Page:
Blizzard recently took down a fan server running a vanilla version of World of Warcraft. They were well within their rights to do so, but it raises interesting questions about the rights players have to keep playing games they buy in the format they bought them. Is there a middle ground between a developer's needs and a player's wishes? (---More below)
Subscribe for new episodes every Wednesday! http://bit.ly/SubToEC
Get your Extra Credits gear at the store! http://bit.ly/ExtraStore
Play games with us on Extra Play! http://bit.ly/WatchEXP
Watch more episodes from this season of Extra Credits! http://bit.ly/1GwiJWQ
Talk to us on Twitter (@ExtraCreditz): http://bit.ly/ECTweet
Follow us on Facebook: http://bit.ly/ECFBPage
Get our list of recommended games on Steam: http://bit.ly/ECCurator
When Activision-Blizzard took down a pirated server that had 150,000 active members (and 800,000 registered members) on the original or "vanilla" version of World of Warcraft, it sparked an outcry. The company had many valid legal reasons to do so, among them the fact that they have to protect their IP (intellectual property) or risk losing it in future court cases. But what about the players, who wanted to keep playing the same version of World of Warcraft that they bought and fell in love with years ago? Auto-patching has become more and more common, even for single-player games, meaning that players have no choice but to play the version put out by the developers. Patches tend to make the game more stable and add new features, but they also fundamentally alter the game that players bought and over time those additions can change the gameplay completely. But for developers, keeping people on the same patch keeps the community together and allows them to do effective product support - maintaining active support for every possible version of a game quickly becomes a logistical nightmare. But is there a middle ground? For large games that can afford it, there may be. Everquest and Magic: the Gathering are two examples of games that run official legacy versions, allowing players to indulge in theri nostalgia while still keeping them under the company's official umbrella. It does still mean at least two distinct versions of the game that developer has to support, which increases their workload tremendously, but may in cases like World of Warcraft be worthwhile for the revenue and player loyalty it generates.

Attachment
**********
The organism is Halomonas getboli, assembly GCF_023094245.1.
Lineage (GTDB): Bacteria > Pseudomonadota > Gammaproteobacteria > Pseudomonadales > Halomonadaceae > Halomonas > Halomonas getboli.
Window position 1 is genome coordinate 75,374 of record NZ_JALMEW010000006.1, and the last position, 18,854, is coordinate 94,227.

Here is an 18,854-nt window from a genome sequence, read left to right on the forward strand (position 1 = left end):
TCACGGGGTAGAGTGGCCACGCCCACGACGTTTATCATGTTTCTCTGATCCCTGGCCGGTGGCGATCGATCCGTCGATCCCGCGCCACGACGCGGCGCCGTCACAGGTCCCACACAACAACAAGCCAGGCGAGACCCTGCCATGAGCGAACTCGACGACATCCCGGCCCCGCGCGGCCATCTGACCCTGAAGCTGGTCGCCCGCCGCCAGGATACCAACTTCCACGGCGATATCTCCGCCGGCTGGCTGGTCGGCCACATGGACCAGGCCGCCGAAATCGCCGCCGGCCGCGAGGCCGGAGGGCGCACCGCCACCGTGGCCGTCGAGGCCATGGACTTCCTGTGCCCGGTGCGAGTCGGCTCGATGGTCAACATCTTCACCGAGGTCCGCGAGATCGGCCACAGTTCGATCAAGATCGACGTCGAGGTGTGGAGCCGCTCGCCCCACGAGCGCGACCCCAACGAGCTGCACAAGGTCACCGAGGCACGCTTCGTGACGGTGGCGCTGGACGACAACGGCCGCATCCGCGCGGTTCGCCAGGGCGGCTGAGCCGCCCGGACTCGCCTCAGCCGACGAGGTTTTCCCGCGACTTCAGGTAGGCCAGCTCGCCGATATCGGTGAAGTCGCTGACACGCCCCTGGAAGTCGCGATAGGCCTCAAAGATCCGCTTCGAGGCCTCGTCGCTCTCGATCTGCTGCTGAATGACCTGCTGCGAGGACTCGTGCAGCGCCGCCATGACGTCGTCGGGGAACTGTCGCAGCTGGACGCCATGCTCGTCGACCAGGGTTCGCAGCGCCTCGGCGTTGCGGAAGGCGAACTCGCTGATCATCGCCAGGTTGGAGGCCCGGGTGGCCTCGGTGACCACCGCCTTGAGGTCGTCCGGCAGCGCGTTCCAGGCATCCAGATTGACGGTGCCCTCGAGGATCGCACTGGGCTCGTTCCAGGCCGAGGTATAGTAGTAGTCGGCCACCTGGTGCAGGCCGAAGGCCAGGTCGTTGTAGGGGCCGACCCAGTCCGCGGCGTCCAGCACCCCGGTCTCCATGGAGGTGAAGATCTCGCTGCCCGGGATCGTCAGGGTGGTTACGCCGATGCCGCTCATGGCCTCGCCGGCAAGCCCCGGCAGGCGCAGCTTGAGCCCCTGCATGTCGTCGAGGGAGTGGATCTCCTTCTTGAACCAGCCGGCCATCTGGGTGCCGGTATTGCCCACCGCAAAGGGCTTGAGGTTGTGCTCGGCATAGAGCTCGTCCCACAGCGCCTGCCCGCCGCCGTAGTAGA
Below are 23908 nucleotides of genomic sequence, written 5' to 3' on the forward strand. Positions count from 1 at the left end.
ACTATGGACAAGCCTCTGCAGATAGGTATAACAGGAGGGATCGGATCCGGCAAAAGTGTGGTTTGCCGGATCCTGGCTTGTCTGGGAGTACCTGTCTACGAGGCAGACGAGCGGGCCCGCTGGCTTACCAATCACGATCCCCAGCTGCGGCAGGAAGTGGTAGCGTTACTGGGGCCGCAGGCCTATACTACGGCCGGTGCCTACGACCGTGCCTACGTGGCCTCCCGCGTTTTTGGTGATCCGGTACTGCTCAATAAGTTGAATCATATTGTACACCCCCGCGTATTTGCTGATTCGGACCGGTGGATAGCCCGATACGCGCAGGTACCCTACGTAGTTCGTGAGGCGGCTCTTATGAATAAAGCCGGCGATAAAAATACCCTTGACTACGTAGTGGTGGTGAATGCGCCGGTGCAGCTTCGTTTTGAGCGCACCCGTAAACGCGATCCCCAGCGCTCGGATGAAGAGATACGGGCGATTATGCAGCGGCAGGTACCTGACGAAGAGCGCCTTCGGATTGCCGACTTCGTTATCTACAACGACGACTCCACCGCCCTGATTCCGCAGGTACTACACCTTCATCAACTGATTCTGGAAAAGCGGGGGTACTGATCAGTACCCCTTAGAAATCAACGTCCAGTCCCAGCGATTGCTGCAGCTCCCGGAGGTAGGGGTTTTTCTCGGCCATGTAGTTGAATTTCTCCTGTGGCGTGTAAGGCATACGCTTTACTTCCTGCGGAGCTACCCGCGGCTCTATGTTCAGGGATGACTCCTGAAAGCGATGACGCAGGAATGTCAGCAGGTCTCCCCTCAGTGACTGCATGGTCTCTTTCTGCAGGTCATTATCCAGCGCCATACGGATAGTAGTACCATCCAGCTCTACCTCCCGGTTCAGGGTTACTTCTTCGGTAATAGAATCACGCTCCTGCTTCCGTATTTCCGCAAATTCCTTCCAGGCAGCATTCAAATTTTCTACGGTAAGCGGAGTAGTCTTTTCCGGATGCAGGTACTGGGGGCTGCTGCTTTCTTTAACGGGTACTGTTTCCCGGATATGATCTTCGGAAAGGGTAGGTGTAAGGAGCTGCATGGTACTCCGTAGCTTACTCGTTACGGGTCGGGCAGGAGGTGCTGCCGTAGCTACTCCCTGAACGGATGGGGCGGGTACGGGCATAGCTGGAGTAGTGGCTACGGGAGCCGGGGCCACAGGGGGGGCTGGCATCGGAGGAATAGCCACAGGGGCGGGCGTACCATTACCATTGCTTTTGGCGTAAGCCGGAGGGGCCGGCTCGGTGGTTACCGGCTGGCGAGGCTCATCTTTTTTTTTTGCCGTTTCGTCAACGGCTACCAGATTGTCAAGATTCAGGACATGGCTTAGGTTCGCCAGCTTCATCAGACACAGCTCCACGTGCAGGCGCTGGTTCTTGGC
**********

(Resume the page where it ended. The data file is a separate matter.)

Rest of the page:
Would you like James to speak at your school or organization? For info, contact us at: soraya[at]extra-credits[dot]net
♫ Get the intro music here!
♫ Get the outro music here!
Tagged under: wow,vanilla,server,rights,private server,world,warcraft,world warcraft (video game),blizzard,mmo,mmorpg,world warcraft,vanilla wow,legacy server,extra credits,james portnow,daniel floyd,game development,game design,video game,game designer,study game design,game industry,patch,game patch,game dev,game developer,activision blizzard,game support,customer support,vanilla world warcraft,vanilla world warcraft,everquest,magic gathering,games
Clip makes it super easy to turn any public video into a formative assessment activity in your classroom.
Add multiple choice quizzes, questions and browse hundreds of approved, video lesson ideas for Clip
Make YouTube one of your teaching aids - Works perfectly with lesson micro-teaching plans
1. Students enter a simple code
2. You play the video
3. The students comment
4. You review and reflect
* Whiteboard required for teacher-paced activities
With four apps, each designed around existing classroom activities, Spiral gives you the power to do formative assessment with anything you teach.
Carry out a quickfire formative assessment to see what the whole class is thinking
Create interactive presentations to spark creativity in class
Student teams can create and share collaborative presentations from linked devices
Turn any public video into a live chat with questions and quizzes